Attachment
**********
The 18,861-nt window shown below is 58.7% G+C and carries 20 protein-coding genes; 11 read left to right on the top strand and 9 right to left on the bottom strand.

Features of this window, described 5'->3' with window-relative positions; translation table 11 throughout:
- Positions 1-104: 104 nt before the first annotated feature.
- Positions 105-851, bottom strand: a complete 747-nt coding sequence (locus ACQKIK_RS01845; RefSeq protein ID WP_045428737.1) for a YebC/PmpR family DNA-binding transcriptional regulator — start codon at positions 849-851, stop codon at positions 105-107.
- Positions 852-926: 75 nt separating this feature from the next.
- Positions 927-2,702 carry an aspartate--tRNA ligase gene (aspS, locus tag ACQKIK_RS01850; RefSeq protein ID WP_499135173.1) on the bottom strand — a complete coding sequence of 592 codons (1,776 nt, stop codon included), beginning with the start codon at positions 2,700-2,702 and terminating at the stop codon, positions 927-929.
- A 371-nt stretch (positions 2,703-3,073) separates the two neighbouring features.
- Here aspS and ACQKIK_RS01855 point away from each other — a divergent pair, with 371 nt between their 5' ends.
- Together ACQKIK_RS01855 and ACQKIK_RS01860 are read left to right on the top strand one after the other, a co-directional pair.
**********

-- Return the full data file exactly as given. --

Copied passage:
The 18,861-nt window shown below is 58.7% G+C and carries 20 protein-coding genes; 11 read left to right on the top strand and 9 right to left on the bottom strand.

Features of this window, described 5'->3' with window-relative positions; translation table 11 throughout:
- Positions 1-104: 104 nt before the first annotated feature.
- Positions 105-851, bottom strand: a complete 747-nt coding sequence (locus ACQKIK_RS01845; RefSeq protein ID WP_045428737.1) for a YebC/PmpR family DNA-binding transcriptional regulator — start codon at positions 849-851, stop codon at positions 105-107.
- Positions 852-926: 75 nt separating this feature from the next.
- Positions 927-2,702 carry an aspartate--tRNA ligase gene (aspS, locus tag ACQKIK_RS01850; RefSeq protein ID WP_499135173.1) on the bottom strand — a complete coding sequence of 592 codons (1,776 nt, stop codon included), beginning with the start codon at positions 2,700-2,702 and terminating at the stop codon, positions 927-929.
- A 371-nt stretch (positions 2,703-3,073) separates the two neighbouring features.
- Here aspS and ACQKIK_RS01855 point away from each other — a divergent pair, with 371 nt between their 5' ends.
- Together ACQKIK_RS01855 and ACQKIK_RS01860 are read left to right on the top strand one after the other, a co-directional pair.